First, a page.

There is only one subject on Earth more sensitive than race, and that is women’s looks.
Either subject can provoke intense feelings of hurt and fury,and to have combined the two in public in the most offensive way needs an extraordinary level of stupidity. Yet this is exactly what Clicks did with their obtuse advertisement for a hair product. In a week when people were dying of Covid-19 and the economy sank deeper, the headlines were dominated by pictures that suggested straight blonde hair was superior to curly black hair. A sorry reflection on human priorities? Perhaps, but that is how we are.
Humans are peculiar animals and nowhere more so than in their sexuality. Nature uses a wide range of strategies for the essential business of acquiring a mate. One of them is display, where one sex uses appearance to attract the other sex. In all species but one, it is the male that does so. The peacock’s absurdly magnificent display might be cumbersome but without it no peahen will look at him. In humans alone, it is the female who displays. (I don’t think anybody knows why.)
The brutal and unpleasant truth about human mating is that in general, with exceptions of course, the male is attracted to the female by her looks and the female is attracted to the male by his success – or status, which is the same thing. Before anybody shrieks about virtue, kindness, intelligence and a wonderful sense of humour, please check the wedding photographs of rich, famous, powerful men who marry in middle age.
When you are about six years old, you are told, ‘Looks don’t matter, what matters is character’, and even then you know that is how it should be, but is not. Women are anxious about it from an early age, and many of them think they are far less good-looking than they really are. This explains the fortune they spend on cosmetics, clothing and hair dressing, most of which is a waste of money, or much worse, on expensive and painful plastic surgery, which usually makes them look less attractive than before and can make them monstrous.
So, often, a man with a girlfriend he thinks is beautiful is puzzled to discover she won’t let him look at her naked with the lights on because she thinks she is so ugly; and he finds she is obsessed about a wrinkle on her face that he had never noticed, and that a male would need an electron microscope to detect.
On their part, men are at least as anxious about their sexual equipment and sexual success as women are about their looks, and much more untruthful, but they can hide their anxieties from the public glare, which women cannot.
Black African people have been persuaded to believe that white women are better looking than black women. This is an extremely important concern, lying deep in the psychology of the greatest racial problem between black and white, a problem recognised by black intellectuals such as Frans Fanon and Steven Biko. Blacks have been persuaded to think that light skin is prettier than black skin, and long straight flowing hair prettier than short tightly curling hair – ‘natural hair’. This makes many black women use skin lighteners, hair straighteners, wigs and weaves. Just look at the photographs of so many famous black female South African actresses, TV hosts and other celebrities. Floyd Shivambu led the EFF’s violent outrage against the Clicks ad, but, for your interest, look at the photos of his famous friend, celebrity chef Lorna Maseko.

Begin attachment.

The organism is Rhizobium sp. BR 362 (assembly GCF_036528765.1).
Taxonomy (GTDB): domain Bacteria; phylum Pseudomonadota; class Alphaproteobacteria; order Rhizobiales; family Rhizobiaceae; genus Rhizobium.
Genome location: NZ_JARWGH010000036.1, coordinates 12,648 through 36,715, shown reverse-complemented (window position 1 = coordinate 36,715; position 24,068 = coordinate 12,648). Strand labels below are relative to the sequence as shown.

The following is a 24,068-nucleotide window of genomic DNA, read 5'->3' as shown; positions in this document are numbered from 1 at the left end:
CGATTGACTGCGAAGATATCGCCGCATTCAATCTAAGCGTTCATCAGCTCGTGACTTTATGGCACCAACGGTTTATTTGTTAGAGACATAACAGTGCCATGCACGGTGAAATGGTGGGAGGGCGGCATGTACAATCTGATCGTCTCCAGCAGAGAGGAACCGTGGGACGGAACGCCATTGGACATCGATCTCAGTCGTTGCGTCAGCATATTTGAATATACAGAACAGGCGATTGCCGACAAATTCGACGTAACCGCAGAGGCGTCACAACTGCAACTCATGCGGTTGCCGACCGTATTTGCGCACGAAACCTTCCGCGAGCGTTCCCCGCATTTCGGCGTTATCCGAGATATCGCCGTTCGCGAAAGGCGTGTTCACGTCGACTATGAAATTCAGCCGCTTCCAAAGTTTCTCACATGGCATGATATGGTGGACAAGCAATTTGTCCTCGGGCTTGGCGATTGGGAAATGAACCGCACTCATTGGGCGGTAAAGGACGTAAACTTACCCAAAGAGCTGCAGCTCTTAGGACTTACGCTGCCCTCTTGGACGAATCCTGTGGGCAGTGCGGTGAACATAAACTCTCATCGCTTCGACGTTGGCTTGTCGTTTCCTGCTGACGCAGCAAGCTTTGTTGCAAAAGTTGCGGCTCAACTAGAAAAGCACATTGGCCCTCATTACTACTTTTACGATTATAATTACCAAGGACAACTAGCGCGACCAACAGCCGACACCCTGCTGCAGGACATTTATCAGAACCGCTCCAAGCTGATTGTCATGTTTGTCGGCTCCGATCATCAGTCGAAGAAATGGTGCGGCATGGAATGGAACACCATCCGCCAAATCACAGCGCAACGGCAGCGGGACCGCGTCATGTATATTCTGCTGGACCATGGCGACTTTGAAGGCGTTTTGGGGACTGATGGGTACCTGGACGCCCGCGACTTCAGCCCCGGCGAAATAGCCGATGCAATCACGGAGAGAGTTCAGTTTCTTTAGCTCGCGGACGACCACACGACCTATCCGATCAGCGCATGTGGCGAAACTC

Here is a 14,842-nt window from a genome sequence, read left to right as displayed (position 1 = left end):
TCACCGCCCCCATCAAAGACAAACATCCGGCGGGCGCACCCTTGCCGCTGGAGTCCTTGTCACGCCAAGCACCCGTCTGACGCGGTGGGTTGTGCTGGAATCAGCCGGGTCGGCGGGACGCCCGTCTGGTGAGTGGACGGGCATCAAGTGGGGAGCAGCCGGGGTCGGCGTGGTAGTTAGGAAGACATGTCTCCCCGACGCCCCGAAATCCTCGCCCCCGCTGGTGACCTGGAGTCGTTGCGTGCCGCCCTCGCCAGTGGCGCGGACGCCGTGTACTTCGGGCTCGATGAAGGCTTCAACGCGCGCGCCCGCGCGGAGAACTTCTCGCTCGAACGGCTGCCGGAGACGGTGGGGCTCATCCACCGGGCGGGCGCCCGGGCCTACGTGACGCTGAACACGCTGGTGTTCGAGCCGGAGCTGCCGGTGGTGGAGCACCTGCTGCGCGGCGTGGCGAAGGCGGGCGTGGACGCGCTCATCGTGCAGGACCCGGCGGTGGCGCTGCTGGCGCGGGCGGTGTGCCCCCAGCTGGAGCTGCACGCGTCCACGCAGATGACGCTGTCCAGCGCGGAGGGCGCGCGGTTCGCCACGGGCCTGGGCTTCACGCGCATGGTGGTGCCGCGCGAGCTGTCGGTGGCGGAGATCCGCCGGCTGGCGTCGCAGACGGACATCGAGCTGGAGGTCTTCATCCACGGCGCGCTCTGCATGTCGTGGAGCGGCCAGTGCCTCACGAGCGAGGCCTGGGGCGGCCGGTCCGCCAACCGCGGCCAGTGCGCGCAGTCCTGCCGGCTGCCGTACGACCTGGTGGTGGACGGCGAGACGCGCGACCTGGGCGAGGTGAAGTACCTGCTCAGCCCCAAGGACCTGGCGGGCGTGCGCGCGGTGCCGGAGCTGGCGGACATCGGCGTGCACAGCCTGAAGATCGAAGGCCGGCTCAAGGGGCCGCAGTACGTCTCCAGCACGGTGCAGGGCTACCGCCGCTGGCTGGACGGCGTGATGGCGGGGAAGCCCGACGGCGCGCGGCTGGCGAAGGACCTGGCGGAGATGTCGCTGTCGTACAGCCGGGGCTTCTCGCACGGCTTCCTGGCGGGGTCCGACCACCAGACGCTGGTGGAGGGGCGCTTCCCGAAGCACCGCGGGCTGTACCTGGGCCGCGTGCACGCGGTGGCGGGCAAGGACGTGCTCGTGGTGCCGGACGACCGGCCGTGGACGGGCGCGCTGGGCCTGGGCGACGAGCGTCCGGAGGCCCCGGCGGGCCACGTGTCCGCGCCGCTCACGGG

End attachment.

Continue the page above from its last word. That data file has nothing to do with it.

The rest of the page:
A black woman journalist recently wrote in The Guardian that dark-skinned black women like her struggle to find marriage partners because black men want women with lighter skins. When Obama became United States President, a black woman writer was struck by the fact that he had married a woman with a darker skin than himself, apparently rare among successful black men.
Tragic and absurd
This is tragic and absurd. Imagine if the geography of the world had been different, and Africa had developed before Europe, and become the dominating world power. You can well imagine those same Clicks photographs of the black hair and white hair, but with different captions. For the white hair: ‘Lank & Lifeless.’ For the black hair: ‘Lively & Full Bodied.’ Maybe white women would have started using hair curlers and black dyes. (When I was young, some white people were worried about their hair being too straight. I remember being told that if I didn’t eat my bread crusts, I wouldn’t get curly hair. Since I already thought my hair too curly, I considered not eating them.)
The hair product in question was made by TRESemme. There is a rumour that there were black people in its advertising team. If true, it would be interesting to hear what was in their minds at the time.
Our Zozibini Tunzi should be congratulated for winning the 2019 Miss Universe competition with her natural hair. So should the judges.
[Picture: Adrian Fernández on Unsplash]
The views of the writer are not necessarily the views of the Daily Friend or the IRR